In fact, as with Apple's (AAPL) iPhone 5 launch, Facebook may face the challenge of meeting user demand for its products as it rolls out new ways to advertise on the network.
"[There] is legitimate near-term concern that faster-growing mobile usage could be displacing higher CPM PC-usage faster than management can ramp up mobile ad monetization," wrote Youssef Squali of Cantor Fitzgerald.
The bull case on Facebook has long centered on the network's still unquantifiable earnings prospects and its growing popularity, but investors should also take stock of obvious risks to the company's share prices through year-end. In particular, Facebook faces a lockup expiration, where $1.2 billion of shares -- 700 million shares in total - could hit the stock market in the next three months, noted William Bird of Lazard Capital Markets.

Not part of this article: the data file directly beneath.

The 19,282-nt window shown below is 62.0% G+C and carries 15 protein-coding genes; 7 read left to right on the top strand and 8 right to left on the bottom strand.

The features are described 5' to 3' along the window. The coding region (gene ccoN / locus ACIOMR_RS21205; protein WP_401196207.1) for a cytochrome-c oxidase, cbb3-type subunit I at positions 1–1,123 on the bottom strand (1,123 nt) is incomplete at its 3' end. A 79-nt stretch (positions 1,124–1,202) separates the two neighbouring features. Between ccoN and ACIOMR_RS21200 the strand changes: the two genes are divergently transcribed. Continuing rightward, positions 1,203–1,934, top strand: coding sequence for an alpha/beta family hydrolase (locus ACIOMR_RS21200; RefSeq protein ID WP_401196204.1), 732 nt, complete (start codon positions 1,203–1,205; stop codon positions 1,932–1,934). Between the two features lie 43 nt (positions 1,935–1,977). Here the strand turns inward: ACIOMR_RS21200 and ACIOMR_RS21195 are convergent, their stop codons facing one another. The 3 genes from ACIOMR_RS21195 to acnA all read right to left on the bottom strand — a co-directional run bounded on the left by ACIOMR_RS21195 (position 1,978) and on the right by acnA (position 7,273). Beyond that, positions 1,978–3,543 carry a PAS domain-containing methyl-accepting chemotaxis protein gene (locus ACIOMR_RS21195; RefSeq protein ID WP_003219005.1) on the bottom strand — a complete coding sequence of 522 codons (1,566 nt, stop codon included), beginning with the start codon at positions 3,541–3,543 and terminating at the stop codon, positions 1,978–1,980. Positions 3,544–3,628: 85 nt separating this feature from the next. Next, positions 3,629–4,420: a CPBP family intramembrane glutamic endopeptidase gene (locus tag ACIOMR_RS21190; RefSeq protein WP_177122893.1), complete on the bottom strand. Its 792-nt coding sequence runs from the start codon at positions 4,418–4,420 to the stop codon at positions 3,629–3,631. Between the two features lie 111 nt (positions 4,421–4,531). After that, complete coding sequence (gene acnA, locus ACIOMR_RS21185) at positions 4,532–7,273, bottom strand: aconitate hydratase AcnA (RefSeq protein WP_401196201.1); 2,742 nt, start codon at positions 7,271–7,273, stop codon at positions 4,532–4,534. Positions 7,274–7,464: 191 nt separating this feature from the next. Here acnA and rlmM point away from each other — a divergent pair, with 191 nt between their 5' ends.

Meanwhile, economic weakness in Europe and a muddled picture on fees paid by social gaming giant Zynga (ZNGA) are obvious risks headed into the quarter. In October, Zynga badly missed earnings and cut guidance for the second consecutive quarter.In September, TheStreet noted that political election year ad spending may be one of the biggest positive surprises for the earnings of publicly traded media companies through 2012. With social media now firmly in the business of selling political ads, one of the more intriguing contests of this election cycle may be whether record ad spending helps to reinforce the business models social networks like Facebook, Pandora (P) and Twitter. It's the first election season during which social media giants are making their pitch for a bigger share of the political dollars that typically go to established Web players like Google (GOOG) and Yahoo! (YHOO), as well as broadcast giants like Time Warner (TWX), CBS (CBS) and Disney (DIS). Some analysts expect ad spending this election cycle to add meaningful third- and fourth-quarter revenue for Facebook and Pandora. Arguably even more important than a prospective earnings boost will be whether the social media giants prove their respective business models work in generating ad dollars as investors demand a clearer picture on platform monetization. Michael Pachter, a managing director of research at Wedbush Securities, gave TheStreet a back of the envelope calculation that social networks may see an election cycle revenue boost of more than $100 million in the second half of 2012. [He sees up to $5 billion in overall presidential and congressional ad spending this election season with roughly 10% allocated to the Web.] Watch for any positive numbers on political ad spending to be a key earnings surprise, as investors and analysts parse whether Facebook's transition to mobile use can improve or cloud the social network's earnings prospects. For more on Facebook, see why the company's valuation shouldn't be a trick question on Wall Street. Also see why a venture capital investor says to think long-term on Facebook after its weak post-IPO performance. -- Written by Antoine Gara in New York
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